I use Iridient Developer (ID) for my RAW conversion. I need it for my Fuji X-Trans based RAW files. In the camera world, there are Bayer and X-Trans filters layered over sensors. These filters govern color collection, luminance and detail by the sensor, simply put. They are VERY different in file structure. Adobe barely supports X-Trans so I needed a better product and as it turns out, ID works exceptionally well on Nikon's Bayer related files. So for me, it makes sense to go with ID. Other really good products besides C1 mentioned above are from SilkyPix, Bibble, Apple RAW (Apple just killed Aperture development - their editing software) and the products provided with your camera. Certainly, the software provided with your camera is made for the RAW files but it works with only those files so if you own several cameras made by other makers then you could wind up with 4-5 products or you can buy something like ID or C1 and cover them all.
I mentioned briefly a reference to plug ins which provide canned processing themes and services. This is a huge field now and growing all the time. Its big right now in mobile device and app use. These can provide effects that enhance contrast, color, convert color to black and white, selectively blur, mask objects, and give the same effects as results from different films and cameras no longer available. VSCO is a company that provides presets for LR and PS that offer hundreds of processing "looks" that can mimic films, new and old. OnOne Software is a hard charging company that is starting to offer a complete post processing workflow very similar to C1 with simplified catalog support, browsing support, resizing, effects, etc. They don't do RAW conversion but these guys are aggressive so who knows? NIK software was purchased by Google many years ago but NIK was one of the first to offer post processing effects and their method is based off a control point technology which is very quick and simple to use. Topaz is another newer company supplying much the same as NIK and OnOne. There are many others. Search engines can help you find them. All the products mentioned have rather extensive education support for use. Be assured that anything you pick will come with documentation, online support and usually extensive how to videos. Again, use the internet to find them. Kelby Training, Lynda.com, and CreativeLive are a few third party suppliers of education as well.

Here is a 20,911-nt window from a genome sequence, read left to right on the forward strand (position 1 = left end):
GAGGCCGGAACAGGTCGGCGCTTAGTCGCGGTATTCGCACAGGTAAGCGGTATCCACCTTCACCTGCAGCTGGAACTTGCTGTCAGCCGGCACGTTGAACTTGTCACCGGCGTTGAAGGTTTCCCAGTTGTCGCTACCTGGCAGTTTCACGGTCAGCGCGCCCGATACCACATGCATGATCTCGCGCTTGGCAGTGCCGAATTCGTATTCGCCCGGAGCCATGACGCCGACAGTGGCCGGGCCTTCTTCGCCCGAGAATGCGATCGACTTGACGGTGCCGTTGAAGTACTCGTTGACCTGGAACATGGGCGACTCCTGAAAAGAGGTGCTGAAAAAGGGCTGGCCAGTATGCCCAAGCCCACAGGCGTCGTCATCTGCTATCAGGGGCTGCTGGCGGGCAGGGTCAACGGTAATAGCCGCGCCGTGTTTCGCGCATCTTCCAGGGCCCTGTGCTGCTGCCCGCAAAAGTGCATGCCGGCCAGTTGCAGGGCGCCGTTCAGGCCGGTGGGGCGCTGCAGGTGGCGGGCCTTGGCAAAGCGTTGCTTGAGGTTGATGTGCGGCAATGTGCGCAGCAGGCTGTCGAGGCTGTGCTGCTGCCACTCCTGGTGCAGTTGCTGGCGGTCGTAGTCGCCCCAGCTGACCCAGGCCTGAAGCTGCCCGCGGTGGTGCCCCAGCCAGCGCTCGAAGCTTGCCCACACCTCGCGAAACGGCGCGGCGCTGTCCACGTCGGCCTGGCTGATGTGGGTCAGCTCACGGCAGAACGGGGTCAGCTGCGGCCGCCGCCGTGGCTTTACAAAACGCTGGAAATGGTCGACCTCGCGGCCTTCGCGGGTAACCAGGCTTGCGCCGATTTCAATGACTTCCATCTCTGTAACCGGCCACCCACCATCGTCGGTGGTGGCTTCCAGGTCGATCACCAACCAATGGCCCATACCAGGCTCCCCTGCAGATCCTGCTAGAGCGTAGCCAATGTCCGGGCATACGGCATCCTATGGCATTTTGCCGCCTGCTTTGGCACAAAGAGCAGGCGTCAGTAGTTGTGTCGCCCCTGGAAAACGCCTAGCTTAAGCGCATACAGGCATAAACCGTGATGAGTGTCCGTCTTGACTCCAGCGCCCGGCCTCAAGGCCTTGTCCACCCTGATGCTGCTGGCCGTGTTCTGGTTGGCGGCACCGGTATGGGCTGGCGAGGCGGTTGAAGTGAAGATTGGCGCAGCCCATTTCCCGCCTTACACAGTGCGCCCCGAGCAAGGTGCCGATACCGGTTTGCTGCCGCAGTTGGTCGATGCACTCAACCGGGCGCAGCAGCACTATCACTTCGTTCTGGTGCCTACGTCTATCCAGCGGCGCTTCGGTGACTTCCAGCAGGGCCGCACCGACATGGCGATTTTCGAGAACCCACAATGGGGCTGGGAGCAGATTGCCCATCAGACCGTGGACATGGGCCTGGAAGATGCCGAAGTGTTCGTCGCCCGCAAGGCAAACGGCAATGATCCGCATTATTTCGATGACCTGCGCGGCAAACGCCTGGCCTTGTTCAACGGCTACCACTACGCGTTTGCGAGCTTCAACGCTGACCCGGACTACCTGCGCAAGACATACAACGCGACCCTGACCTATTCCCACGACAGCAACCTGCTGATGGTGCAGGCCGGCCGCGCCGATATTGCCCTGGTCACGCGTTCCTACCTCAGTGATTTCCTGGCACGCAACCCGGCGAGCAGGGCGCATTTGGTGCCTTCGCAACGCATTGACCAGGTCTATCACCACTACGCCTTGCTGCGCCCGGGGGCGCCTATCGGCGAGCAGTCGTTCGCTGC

All these products ultimately help post process the RAW files we use or as some refer to them as our "digital negatives". There are similarities to film developing and printing, but the scale of what can be done on a desktop far exceeds what we could do in a darkroom. Some argue for that, some against. Yes, you could shoot with the idea of fixing things in post. We all have done it no matter where our preferences lie. Personally, I like to get it right in camera and do less post processing. I'm getting better at it but then I'm shooting 100x more than I did in the past. No matter which way you lean, no doubt there is superior software out there to help - and it gets better all the time. If you shoot RAW, I encourage you to have a look. All of them offer free trials. Take them up on it. You don't have to settle for "acceptable" unless you want to.